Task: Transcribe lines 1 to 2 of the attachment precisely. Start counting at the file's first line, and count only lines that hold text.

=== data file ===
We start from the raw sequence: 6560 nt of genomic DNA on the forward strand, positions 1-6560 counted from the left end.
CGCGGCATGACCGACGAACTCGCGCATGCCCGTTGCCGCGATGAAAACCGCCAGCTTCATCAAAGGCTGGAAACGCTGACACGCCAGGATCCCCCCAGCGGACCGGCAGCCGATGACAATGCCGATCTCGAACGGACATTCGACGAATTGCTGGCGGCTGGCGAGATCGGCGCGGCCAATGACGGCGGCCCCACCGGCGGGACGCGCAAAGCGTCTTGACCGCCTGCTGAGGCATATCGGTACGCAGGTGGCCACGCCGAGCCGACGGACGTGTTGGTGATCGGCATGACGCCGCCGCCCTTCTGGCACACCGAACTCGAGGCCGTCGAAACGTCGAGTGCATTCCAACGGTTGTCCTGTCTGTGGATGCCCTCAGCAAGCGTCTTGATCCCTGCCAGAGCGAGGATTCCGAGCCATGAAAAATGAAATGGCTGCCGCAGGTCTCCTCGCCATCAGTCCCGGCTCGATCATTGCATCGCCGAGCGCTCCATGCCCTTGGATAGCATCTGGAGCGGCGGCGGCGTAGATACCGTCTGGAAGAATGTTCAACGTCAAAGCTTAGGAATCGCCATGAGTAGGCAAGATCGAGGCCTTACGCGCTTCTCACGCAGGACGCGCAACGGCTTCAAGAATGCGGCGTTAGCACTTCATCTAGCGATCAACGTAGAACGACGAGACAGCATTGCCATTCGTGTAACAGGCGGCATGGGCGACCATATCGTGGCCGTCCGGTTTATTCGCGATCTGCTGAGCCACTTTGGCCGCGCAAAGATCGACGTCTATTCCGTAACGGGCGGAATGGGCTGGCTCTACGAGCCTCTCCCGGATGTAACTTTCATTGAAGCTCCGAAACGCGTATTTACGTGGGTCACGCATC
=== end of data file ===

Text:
We start from the raw sequence: 6560 nt of genomic DNA on the forward strand, positions 1-6560 counted from the left end.
CGCGGCATGACCGACGAACTCGCGCATGCCCGTTGCCGCGATGAAAACCGCCAGCTTCATCAAAGGCTGGAAACGCTGACACGCCAGGATCCCCCCAGCGGACCGGCAGCCGATGACAATGCCGATCTCGAACGGACATTCGACGAATTGCTGGCGGCTGGCGAGATCGGCGCGGCCAATGACGGCGGCCCCACCGGCGGGACGCGCAAAGCGTCTTGACCGCCTGCTGAGGCATATCGGTACGCAGGTGGCCACGCCGAGCCGACGGACGTGTTGGTGATCGGCATGACGCCGCCGCCCTTCTGGCACACCGAACTCGAGGCCGTCGAAACGTCGAGTGCATTCCAACGGTTGTCCTGTCTGTGGATGCCCTCAGCAAGCGTCTTGATCCCTGCCAGAGCGAGGATTCCGAGCCATGAAAAATGAAATGGCTGCCGCAGGTCTCCTCGCCATCAGTCCCGGCTCGATCATTGCATCGCCGAGCGCTCCATGCCCTTGGATAGCATCTGGAGCGGCGGCGGCGTAGATACCGTCTGGAAGAATGTTCAACGTCAAAGCTTAGGAATCGCCATGAGTAGGCAAGATCGAGGCCTTACGCGCTTCTCACGCAGGACGCGCAACGGCTTCAAGAATGCGGCGTTAGCACTTCATCTAGCGATCAACGTAGAACGACGAGACAGCATTGCCATTCGTGTAACAGGCGGCATGGGCGACCATATCGTGGCCGTCCGGTTTATTCGCGATCTGCTGAGCCACTTTGGCCGCGCAAAGATCGACGTCTATTCCGTAACGGGCGGAATGGGCTGGCTCTACGAGCCTCTCCCGGATGTAACTTTCATTGAAGCTCCGAAACGCGTATTTACGTGGGTCACGCATC